I had to learn to cut out those extra things. At one point, the room that I was renting was only $500 a month, and I could barely afford it but I still wanted to go out to eat. And I was like, wait. No. I can’t do that. I’m going to eat whatever can of beans that I have in the refrigerator and then go to my parents’ house and take some food out of their deep freezer. I would literally go to events just for the food. I’d be like, “Oh, that’s nice, the library’s opening a children’s wing, is there going to be food?” And that was okay, because it wasn’t forever. But it took me a while to understand that if I didn’t take swift action and drop down to my ramen-noodle budget then I was going to prolong my stay in this mess. So, if you’re like, “Well, I’m still going to eat out once a week,” then okay. But eating out once a week might add another year to the distress that you’re in.
People will say, “I deserve to have nice things.” And I say, “You absolutely do. But guess what is even better, that you also deserve? To afford those nice things, and have them without the stress.” That’s what I want for people. I’m not telling you not to enjoy life. I’m telling you to truly enjoy life. You don’t want to get these nice things and then lie awake at night because you know you can’t afford them.
It’s incredibly stark how disproportionately the pandemic has hurt Black-owned businesses and Black workers. I’m curious about what kinds of changes you want to see as we come out of this moment, in terms of making the economy more equitable.
I wish there was more transparency about pay, period. When I was a teacher, there was literally a salary chart, and it was based on how long you’ve been teaching and what level of education you have. Five years’ teaching experience plus master’s degree equals $100,000. That’s just it. You might be able to negotiate for little things here and there. Like if you coach a sports team, you can make an extra $10,000 a year. But for the most part, the chart is the chart. So I took that with me into my own business. We have a chart where everyone is color coded. You don’t know other people’s color or salary, because I want to protect people’s privacy, but everyone has access to the knowledge of what their pay could be at every level. No matter who you are, you follow the chart, and it’s very transparent. I wish other companies did that too.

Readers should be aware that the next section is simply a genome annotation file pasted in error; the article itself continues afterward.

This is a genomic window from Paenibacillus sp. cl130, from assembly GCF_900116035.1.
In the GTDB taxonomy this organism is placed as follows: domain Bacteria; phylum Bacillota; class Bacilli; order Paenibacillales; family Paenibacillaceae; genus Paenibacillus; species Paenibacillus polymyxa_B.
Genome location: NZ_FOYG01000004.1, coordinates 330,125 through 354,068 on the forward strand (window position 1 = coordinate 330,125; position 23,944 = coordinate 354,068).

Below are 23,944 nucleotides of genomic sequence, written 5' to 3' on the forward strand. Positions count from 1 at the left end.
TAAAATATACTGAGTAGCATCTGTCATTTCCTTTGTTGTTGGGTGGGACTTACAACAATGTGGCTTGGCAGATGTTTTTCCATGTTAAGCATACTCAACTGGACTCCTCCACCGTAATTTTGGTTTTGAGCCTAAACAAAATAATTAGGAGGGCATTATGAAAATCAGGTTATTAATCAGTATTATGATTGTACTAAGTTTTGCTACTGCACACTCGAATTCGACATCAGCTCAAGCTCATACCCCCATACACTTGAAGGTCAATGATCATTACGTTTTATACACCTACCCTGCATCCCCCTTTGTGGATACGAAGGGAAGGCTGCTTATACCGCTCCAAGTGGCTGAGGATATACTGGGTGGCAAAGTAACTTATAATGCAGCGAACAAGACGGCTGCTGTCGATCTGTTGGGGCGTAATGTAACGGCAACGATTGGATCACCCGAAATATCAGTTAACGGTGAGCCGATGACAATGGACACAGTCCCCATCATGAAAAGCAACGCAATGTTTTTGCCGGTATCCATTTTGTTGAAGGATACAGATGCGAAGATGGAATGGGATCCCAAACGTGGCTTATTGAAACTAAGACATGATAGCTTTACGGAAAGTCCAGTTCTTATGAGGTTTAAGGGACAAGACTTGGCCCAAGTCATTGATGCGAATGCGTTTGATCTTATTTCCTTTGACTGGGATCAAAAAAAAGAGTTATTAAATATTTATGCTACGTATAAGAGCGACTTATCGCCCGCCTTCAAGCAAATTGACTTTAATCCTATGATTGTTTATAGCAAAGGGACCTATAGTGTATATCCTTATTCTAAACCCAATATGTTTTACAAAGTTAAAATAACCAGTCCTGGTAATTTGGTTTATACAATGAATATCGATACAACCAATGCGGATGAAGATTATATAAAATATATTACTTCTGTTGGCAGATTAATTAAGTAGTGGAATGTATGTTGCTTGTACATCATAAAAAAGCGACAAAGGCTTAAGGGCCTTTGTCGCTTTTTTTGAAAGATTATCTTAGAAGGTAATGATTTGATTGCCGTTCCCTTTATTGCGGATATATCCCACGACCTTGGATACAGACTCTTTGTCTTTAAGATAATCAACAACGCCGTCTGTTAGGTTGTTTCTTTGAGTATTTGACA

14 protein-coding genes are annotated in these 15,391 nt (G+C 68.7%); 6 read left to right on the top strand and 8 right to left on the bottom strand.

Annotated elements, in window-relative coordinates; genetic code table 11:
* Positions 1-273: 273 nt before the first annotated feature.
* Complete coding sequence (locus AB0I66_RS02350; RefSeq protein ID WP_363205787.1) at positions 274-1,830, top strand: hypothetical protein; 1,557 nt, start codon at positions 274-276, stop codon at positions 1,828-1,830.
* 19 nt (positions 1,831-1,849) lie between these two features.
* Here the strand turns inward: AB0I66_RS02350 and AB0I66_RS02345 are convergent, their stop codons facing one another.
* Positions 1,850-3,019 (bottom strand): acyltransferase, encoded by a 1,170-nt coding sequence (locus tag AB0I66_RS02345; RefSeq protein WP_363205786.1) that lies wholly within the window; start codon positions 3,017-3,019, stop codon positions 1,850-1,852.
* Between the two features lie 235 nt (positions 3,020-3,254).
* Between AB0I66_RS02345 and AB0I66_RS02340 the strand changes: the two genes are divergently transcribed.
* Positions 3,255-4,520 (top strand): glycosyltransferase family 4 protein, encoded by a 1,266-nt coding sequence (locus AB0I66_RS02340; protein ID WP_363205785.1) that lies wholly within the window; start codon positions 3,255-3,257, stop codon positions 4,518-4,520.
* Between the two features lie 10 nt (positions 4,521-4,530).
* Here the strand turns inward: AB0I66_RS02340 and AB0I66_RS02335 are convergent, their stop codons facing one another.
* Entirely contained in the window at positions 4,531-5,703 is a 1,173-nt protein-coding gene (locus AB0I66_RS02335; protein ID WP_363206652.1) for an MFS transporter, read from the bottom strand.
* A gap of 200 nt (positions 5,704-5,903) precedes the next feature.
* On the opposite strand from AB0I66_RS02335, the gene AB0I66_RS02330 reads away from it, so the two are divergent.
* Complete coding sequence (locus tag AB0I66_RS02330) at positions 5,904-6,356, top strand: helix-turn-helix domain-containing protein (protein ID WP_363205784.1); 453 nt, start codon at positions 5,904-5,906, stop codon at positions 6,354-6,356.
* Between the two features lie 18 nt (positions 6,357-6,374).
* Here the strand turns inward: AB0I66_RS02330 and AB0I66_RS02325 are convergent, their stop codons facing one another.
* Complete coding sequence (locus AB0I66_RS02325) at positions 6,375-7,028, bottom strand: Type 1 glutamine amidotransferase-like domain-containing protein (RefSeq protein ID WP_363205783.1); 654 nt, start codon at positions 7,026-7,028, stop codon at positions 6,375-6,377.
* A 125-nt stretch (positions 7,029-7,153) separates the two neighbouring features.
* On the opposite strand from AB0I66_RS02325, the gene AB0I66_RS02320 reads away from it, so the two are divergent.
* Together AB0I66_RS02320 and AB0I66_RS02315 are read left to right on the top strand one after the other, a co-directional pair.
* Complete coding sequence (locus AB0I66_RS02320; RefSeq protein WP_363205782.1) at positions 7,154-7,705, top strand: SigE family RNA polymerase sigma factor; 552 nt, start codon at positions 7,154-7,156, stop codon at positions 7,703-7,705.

A lot of corporations aren’t willing to take that step, so you have to ask around, person to person. There’s this big financial conference I used to speak at every year, FinCon, and in January they offered me $2,500 to do a keynote speech. But then I found out that a few years ago, they paid this white guy $50,000 to do a keynote. I was like, what makes me worth $2,500 and him worth $50,000? And then the guy before him, he got paid $30,000, and another guy $20,000, and another guy got $15,000. And me, $2,500! That’s like saying, “Hey, Tiffany when you’re done, can you also sweep?”
Oh my God. How did you find out?
I asked. I reached out to a friend of mine who used to work for the conference, and she gave me a full payment list of the last five or six years of all the keynote speakers. Nobody was even under $10,000. Or none of the men, at least. So, I wrote back and said, “It’s my understanding that other people have made more. And on my rate sheet, it’s $30,000 for a keynote.” So I countered, and then I waited for a full month. Finally I was like, “Hello?” And he was like, “Oh, yeah. I’m sorry. No.”
At first I just left it. Then, more recently, some other things came out about the founder of FinCon, about his unfair treatment toward women, Black women and otherwise. So I tweeted about my experience. I didn’t think it was going to be a big deal, but oh my God, it blew up, so much that the founder stepped down as CEO. So that’s another thing — using your voice can lead to change.